Depression After Traumatic Brain Injury Common

But little evidence available to guide decision making in treatment

THURSDAY, April 21 (HealthDay News) -- About 30 percent of people who suffer traumatic brain injury (TBI) will experience depression, but there is a dearth of evidence to guide the care of the 1.2 million people in the United States who experience TBI each year, according to research published by the Agency for Healthcare Research and Quality.

Oscar Guillamondegui, M.D., of the Vanderbilt University Medical Center in Nashville, Tenn., and colleagues reviewed 112 studies on TBI to assess the degree to which depression contributes to long-term disability in patients with TBI.

The researchers note that TBI is responsible for 1.2 million emergency department visits annually. They determined that 30 percent of TBI patients, or 360,000 patients per year, subsequently suffer from depression. However, the researchers concluded that studies on whether depression medications are a safe and effective treatment for those with TBI are lacking.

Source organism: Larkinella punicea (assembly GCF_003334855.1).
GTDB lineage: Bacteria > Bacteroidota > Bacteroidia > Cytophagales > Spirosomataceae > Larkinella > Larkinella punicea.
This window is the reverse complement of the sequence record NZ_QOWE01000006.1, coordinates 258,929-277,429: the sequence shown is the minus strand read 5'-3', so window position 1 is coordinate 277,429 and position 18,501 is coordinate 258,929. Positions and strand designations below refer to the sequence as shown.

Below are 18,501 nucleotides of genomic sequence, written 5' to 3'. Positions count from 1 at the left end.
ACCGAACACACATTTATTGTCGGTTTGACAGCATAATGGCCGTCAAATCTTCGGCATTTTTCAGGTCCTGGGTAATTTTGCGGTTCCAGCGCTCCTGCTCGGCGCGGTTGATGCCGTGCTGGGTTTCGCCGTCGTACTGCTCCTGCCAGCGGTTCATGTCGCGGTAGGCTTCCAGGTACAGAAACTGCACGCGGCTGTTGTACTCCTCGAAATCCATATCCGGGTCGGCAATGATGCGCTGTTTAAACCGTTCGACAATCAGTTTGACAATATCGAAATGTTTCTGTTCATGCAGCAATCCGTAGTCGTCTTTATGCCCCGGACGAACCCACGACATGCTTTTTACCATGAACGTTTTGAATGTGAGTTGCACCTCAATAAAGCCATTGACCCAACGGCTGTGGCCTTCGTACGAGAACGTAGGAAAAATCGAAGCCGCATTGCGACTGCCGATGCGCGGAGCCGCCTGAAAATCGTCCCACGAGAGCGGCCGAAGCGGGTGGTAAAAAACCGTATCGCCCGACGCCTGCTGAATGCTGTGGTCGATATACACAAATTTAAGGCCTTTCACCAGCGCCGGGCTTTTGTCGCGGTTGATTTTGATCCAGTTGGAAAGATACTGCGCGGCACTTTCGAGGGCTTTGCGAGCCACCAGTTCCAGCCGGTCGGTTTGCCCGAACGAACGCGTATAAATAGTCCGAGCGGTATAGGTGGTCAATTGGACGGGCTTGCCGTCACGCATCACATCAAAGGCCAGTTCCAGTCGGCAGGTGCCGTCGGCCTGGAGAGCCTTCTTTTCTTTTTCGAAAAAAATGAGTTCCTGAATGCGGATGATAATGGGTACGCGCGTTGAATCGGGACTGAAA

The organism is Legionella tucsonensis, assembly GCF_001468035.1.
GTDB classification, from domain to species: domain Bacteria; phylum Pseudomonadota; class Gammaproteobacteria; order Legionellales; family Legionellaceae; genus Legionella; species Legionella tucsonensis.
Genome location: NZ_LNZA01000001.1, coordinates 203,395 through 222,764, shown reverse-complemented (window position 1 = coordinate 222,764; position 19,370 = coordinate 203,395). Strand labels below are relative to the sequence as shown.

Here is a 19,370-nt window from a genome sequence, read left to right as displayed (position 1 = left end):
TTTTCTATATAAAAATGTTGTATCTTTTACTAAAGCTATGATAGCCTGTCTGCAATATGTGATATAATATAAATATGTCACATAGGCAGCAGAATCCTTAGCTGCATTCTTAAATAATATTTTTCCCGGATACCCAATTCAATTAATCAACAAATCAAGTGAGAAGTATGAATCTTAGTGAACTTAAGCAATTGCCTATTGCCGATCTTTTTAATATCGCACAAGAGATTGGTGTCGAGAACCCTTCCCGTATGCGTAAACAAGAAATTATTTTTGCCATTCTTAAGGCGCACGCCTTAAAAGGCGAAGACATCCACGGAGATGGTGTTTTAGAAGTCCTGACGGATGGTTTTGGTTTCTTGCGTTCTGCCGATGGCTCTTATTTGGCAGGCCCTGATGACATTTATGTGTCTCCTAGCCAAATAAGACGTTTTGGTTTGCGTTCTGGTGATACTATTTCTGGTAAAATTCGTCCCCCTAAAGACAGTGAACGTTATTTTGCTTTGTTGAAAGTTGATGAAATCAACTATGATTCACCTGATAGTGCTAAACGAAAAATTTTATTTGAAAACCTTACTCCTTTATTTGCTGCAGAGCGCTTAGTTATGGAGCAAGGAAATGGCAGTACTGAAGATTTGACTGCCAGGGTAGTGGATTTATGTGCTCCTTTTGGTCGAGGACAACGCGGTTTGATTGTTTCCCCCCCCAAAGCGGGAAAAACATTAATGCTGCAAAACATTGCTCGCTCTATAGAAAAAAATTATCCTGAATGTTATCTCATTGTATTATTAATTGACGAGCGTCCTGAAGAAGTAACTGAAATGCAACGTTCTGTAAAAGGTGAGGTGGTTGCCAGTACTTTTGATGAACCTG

"We find a concerning lack of high-quality evidence to inform clinical decision-making for the one to two million individuals in the United States who experience traumatic brain injury each year. Lack of treatment studies focused on this population is especially remarkable. Given how common, concerning, and debilitating the combination of TBI and depression can be, a priority on promoting high-quality research in the United States is imperative," the authors write.

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